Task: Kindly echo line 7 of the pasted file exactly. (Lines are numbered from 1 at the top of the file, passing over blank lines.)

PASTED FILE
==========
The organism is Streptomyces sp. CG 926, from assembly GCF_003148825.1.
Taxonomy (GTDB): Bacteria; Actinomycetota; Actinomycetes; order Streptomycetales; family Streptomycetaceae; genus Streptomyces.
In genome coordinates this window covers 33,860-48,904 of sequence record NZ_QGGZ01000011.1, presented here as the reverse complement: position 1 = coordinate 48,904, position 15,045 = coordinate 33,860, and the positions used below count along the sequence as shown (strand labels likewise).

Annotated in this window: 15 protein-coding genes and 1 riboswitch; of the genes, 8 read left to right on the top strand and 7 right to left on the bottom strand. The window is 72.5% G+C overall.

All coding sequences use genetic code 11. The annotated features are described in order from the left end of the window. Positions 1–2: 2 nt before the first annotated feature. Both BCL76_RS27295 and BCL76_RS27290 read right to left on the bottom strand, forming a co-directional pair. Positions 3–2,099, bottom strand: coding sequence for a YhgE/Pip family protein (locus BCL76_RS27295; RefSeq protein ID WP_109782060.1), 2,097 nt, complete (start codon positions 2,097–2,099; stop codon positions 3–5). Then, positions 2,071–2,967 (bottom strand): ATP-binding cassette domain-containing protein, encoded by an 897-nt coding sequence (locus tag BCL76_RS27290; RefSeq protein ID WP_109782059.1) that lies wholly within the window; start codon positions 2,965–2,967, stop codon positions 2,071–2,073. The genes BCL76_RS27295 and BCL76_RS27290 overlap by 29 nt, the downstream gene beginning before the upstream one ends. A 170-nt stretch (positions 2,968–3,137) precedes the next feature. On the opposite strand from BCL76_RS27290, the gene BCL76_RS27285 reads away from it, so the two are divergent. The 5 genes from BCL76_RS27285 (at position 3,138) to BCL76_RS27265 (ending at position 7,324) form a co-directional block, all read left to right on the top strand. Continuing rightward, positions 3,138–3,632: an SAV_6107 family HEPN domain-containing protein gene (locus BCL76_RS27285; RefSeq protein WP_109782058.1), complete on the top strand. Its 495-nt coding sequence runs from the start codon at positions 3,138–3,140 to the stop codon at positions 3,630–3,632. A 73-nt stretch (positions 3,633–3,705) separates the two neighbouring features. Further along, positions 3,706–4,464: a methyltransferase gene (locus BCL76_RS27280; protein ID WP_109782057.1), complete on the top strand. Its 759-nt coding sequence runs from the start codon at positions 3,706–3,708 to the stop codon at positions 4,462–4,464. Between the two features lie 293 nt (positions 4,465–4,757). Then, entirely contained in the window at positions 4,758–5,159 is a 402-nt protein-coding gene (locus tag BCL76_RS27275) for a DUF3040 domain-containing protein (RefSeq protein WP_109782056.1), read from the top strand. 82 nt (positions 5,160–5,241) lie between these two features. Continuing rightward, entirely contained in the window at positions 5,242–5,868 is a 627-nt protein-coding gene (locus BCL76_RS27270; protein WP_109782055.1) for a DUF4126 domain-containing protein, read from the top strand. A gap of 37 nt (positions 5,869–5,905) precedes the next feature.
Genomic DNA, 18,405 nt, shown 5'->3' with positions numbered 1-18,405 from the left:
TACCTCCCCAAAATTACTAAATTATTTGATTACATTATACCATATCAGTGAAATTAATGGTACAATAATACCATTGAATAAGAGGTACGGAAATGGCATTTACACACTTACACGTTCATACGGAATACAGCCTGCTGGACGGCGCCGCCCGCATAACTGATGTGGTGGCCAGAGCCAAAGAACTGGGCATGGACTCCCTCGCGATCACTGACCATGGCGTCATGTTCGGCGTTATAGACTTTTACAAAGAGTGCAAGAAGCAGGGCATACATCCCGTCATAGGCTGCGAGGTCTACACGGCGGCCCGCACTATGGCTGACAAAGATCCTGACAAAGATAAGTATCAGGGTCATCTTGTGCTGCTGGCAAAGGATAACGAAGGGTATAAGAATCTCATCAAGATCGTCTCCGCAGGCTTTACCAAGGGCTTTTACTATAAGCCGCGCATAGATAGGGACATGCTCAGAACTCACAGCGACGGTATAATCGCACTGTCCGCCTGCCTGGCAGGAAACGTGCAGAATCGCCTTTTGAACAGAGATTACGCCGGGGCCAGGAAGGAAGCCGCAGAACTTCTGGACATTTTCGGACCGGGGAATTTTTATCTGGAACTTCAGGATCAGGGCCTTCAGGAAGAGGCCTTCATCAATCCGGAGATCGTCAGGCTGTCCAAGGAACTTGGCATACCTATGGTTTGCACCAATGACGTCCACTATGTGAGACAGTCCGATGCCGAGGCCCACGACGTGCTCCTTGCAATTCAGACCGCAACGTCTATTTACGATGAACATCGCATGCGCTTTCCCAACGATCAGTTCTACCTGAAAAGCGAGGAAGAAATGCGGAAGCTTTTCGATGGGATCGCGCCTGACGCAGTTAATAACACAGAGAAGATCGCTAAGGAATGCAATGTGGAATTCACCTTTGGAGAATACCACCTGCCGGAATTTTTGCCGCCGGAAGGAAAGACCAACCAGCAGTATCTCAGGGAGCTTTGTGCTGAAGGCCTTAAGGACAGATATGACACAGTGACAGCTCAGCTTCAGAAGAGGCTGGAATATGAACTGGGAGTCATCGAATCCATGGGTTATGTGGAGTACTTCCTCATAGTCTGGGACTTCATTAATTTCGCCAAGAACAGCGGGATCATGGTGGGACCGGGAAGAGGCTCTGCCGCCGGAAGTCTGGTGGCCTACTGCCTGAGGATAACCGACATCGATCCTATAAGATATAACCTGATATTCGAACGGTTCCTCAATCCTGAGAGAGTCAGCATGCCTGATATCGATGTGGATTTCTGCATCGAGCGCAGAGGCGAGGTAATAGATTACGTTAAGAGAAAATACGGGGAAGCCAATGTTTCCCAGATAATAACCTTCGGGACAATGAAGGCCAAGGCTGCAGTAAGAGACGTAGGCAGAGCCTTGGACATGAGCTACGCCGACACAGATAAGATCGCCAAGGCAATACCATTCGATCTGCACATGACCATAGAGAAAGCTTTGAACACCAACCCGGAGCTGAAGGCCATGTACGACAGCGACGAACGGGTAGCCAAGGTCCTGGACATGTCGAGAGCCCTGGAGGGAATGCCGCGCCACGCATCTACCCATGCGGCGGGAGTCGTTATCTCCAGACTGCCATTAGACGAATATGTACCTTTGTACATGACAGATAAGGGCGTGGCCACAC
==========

TACCTCCCCAAAATTACTAAATTATTTGATTACATTATACCATATCAGTGAAATTAATGGTACAATAATACCATTGAATAAGAGGTACGGAAATGGCATTTACACACTTACACGTTCATACGGAATACAGCCTGCTGGACGGCGCCGCCCGCATAACTGATGTGGTGGCCAGAGCCAAAGAACTGGGCATGGACTCCCTCGCGATCACTGACCATGGCGTCATGTTCGGCGTTATAGACTTTTACAAAGAGTGCAAGAAGCAGGGCATACATCCCGTCATAGGCTGCGAGGTCTACACGGCGGCCCGCACTATGGCTGACAAAGATCCTGACAAAGATAAGTATCAGGGTCATCTTGTGCTGCTGGCAAAGGATAACGAAGGGTATAAGAATCTCATCAAGATCGTCTCCGCAGGCTTTACCAAGGGCTTTTACTATAAGCCGCGCATAGATAGGGACATGCTCAGAACTCACAGCGACGGTATAATCGCACTGTCCGCCTGCCTGGCAGGAAACGTGCAGAATCGCCTTTTGAACAGAGATTACGCCGGGGCCAGGAAGGAAGCCGCAGAACTTCTGGACATTTTCGGACCGGGGAATTTTTATCTGGAACTTCAGGATCAGGGCCTTCAGGAAGAGGCCTTCATCAATCCGGAGATCGTCAGGCTGTCCAAGGAACTTGGCATACCTATGGTTTGCACCAATGACGTCCACTATGTGAGACAGTCCGATGCCGAGGCCCACGACGTGCTCCTTGCAATTCAGACCGCAACGTCTATTTACGATGAACATCGCATGCGCTTTCCCAACGATCAGTTCTACCTGAAAAGCGAGGAAGAAATGCGGAAGCTTTTCGATGGGATCGCGCCTGACGCAGTTAATAACACAGAGAAGATCGCTAAGGAATGCAATGTGGAATTCACCTTTGGAGAATACCACCTGCCGGAATTTTTGCCGCCGGAAGGAAAGACCAACCAGCAGTATCTCAGGGAGCTTTGTGCTGAAGGCCTTAAGGACAGATATGACACAGTGACAGCTCAGCTTCAGAAGAGGCTGGAATATGAACTGGGAGTCATCGAATCCATGGGTTATGTGGAGTACTTCCTCATAGTCTGGGACTTCATTAATTTCGCCAAGAACAGCGGGATCATGGTGGGACCGGGAAGAGGCTCTGCCGCCGGAAGTCTGGTGGCCTACTGCCTGAGGATAACCGACATCGATCCTATAAGATATAACCTGATATTCGAACGGTTCCTCAATCCTGAGAGAGTCAGCATGCCTGATATCGATGTGGATTTCTGCATCGAGCGCAGAGGCGAGGTAATAGATTACGTTAAGAGAAAATACGGGGAAGCCAATGTTTCCCAGATAATAACCTTCGGGACAATGAAGGCCAAGGCTGCAGTAAGAGACGTAGGCAGAGCCTTGGACATGAGCTACGCCGACACAGATAAGATCGCCAAGGCAATACCATTCGATCTGCACATGACCATAGAGAAAGCTTTGAACACCAACCCGGAGCTGAAGGCCATGTACGACAGCGACGAACGGGTAGCCAAGGTCCTGGACATGTCGAGAGCCCTGGAGGGAATGCCGCGCCACGCATCTACCCATGCGGCGGGAGTCGTTATCTCCAGACTGCCATTAGACGAATATGTACCTTTGTACATGACAGATAAGGGCGTGGCCACAC